In December 2017, the name of the Company has been changed from UV Boards Limited to Uniply Dcor Limited. Uniply Industries accounts for 38.06% stake in the Company.
The financial statements of the Company were prepared in accordance with GAAP (generally accepted accounting principles) and they comply with the accounting standards laid down under the Companies Rules, 2006, as amended, and the relevant provisions of the Companies Act, 2013. The financial statements were prepared under the historical cost convention on an accrual basis. The accounting policies were consistent with those used in the previous years.
Net worth increased to RS 287.46 crores as on 31st March 2019 compared to RS 278.52 crores as on 31st March 2018.
Borrowings for FY2018-19 stood at RS 43.54 crores compared to RS 23.19 crores during FY2017-18.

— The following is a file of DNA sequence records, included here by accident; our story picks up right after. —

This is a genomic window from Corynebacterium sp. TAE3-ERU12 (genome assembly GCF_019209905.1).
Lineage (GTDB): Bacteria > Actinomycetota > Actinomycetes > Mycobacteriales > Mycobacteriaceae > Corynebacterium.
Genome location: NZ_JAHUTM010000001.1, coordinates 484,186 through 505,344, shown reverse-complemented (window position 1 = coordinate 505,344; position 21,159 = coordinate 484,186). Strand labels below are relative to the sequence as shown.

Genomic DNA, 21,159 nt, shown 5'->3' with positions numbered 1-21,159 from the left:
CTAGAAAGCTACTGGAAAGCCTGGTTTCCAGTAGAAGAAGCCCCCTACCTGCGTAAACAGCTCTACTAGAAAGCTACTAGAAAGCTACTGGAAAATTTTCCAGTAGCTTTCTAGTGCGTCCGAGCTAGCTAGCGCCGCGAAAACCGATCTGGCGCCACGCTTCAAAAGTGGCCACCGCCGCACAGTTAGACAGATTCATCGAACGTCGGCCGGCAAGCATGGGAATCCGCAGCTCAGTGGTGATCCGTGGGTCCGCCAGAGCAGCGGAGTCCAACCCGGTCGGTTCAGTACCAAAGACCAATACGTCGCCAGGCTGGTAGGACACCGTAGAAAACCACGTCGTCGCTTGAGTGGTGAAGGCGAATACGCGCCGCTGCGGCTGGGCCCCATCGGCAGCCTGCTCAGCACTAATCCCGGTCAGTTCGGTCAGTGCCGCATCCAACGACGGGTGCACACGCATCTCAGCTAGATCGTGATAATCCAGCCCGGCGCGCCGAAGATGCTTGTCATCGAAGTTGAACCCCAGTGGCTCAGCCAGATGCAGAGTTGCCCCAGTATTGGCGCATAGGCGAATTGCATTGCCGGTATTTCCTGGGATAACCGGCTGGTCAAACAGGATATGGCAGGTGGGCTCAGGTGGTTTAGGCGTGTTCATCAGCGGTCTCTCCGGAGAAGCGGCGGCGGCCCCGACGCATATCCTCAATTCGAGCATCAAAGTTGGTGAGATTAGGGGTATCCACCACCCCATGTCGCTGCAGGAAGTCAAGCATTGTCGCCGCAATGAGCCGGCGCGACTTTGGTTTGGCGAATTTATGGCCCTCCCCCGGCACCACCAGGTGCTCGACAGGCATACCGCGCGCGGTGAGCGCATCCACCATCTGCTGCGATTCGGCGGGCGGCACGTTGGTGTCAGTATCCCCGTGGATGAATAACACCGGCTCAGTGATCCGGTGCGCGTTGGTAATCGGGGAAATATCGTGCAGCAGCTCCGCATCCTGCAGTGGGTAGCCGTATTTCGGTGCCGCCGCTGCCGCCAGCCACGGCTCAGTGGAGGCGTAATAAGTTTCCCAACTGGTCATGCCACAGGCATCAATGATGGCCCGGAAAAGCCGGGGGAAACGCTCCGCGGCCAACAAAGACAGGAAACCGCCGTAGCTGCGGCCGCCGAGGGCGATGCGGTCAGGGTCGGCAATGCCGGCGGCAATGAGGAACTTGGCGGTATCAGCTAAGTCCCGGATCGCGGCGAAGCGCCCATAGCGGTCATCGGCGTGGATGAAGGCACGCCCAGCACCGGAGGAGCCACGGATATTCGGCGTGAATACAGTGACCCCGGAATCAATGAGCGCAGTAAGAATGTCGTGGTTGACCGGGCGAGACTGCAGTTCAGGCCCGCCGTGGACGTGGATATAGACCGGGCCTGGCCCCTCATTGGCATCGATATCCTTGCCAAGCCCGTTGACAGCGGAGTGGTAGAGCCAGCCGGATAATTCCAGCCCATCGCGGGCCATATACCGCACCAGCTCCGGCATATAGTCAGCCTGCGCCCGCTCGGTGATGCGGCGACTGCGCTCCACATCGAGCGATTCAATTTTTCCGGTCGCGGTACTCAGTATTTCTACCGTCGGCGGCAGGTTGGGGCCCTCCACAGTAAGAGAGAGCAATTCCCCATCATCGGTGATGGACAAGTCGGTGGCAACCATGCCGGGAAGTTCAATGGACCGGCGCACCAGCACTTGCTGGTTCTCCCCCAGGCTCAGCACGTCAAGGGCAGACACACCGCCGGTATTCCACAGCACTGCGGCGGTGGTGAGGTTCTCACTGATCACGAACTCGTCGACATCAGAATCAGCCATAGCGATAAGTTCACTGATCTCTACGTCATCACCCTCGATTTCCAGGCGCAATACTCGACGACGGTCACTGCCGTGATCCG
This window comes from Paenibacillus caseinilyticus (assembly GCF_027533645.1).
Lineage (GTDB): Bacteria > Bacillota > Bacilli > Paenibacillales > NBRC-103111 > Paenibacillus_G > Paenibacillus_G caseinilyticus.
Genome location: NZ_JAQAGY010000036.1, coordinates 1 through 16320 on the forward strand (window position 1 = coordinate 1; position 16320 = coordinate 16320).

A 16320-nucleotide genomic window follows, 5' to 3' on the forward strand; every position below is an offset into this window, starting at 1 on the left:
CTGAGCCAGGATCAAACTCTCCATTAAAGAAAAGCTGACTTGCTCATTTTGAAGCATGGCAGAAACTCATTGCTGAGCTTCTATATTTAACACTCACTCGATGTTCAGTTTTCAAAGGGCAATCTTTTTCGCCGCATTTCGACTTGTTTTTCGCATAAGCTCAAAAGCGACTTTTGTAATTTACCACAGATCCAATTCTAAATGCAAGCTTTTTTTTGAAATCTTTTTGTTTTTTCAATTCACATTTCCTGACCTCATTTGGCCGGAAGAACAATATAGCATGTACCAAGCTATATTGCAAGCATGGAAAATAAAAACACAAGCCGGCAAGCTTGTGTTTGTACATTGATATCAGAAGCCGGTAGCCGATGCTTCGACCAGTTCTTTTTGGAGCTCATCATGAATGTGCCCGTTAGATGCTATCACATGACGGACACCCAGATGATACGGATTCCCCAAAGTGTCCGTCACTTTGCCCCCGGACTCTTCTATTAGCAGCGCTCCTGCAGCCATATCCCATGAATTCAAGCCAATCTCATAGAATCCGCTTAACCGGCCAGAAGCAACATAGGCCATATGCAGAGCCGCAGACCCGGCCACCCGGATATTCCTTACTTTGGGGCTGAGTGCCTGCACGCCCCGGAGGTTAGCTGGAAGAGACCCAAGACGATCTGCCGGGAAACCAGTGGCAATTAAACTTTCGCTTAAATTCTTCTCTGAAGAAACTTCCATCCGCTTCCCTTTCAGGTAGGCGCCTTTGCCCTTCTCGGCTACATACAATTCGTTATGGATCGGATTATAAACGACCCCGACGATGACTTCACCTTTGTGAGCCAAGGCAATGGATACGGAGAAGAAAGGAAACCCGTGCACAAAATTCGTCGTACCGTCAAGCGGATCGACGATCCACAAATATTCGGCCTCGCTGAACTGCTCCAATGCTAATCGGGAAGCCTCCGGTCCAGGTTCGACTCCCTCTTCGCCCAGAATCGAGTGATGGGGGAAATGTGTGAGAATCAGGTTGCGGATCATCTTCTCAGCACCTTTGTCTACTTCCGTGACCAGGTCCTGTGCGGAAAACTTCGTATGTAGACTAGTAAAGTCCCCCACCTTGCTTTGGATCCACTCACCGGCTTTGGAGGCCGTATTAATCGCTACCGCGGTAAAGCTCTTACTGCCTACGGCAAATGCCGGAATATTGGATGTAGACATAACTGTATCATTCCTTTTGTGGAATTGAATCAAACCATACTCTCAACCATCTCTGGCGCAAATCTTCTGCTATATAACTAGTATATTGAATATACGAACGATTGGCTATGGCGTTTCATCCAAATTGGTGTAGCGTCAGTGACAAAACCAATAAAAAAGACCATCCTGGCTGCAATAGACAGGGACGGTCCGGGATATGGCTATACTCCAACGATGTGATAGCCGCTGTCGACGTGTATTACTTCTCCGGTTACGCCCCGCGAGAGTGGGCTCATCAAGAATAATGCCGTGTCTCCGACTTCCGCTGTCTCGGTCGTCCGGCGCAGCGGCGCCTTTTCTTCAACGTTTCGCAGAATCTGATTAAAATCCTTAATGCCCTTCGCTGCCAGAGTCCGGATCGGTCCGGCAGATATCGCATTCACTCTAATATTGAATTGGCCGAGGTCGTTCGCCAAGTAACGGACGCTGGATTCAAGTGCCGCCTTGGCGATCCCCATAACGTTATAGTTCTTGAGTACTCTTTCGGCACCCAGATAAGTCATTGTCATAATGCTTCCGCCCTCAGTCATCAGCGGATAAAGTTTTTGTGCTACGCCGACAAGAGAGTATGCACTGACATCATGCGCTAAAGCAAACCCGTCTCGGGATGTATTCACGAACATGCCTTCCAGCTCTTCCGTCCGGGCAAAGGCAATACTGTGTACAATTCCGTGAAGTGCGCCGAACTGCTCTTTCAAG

Total non-current assets for FY2018-19 stood at RS 282.18 crores compared to RS 246.60 crores in FY2017-18.
Profit and loss statement
Revenues increased by 69.47 % from RS 97.26 crores in FY2017-18 to RS 164.84 crores in FY2018-19.
EBITDA increased to RS 18.22 crores in FY2018-19 compared to RS 5.52 crores in FY2017-18.
Profit after tax increased 214.44% from RS 2.84 crores in FY2017-18 to RS 8.93 crores in FY2018-19.
Gross profit margin increased by 334 bps from 22.09 % in FY2017-18 to 25.43 % in FY2018-19.
Total expenses for FY2018-19 stood at RS 152,14 crores compared to RS 92.75 crores in FY2017-18.
Depreciation and amortisation stood at RS 1.74 crores in FY2018-19 compared to H0.87 crore in FY2017-18.
Working capital management
Current assets as on 31st March 2019 stood at RS 80.57 crores compared to RS 77.38 crores as on 31st March 2018.
Current ratio as on 31st March 2019 stood at 1.22 compared to 1.72 as on 31st March 2018.
Inventories decreased from RS 26.51 crores as on 31st March 2018 compared to RS 20.76 crores as on 31st March 2019.
Short term loans and advances grew to RS 39.39 crore in FY2018-2019 compared to RS 22.78 crore in FY2017-18. Current liabilities stood at RS 66.23 crores as on 31st March 2019 compared to RS 44.92 crores as on 31st March 2018.
|Return on equity (%)||36.49||11.61|
|Book value per share (H)||2||2|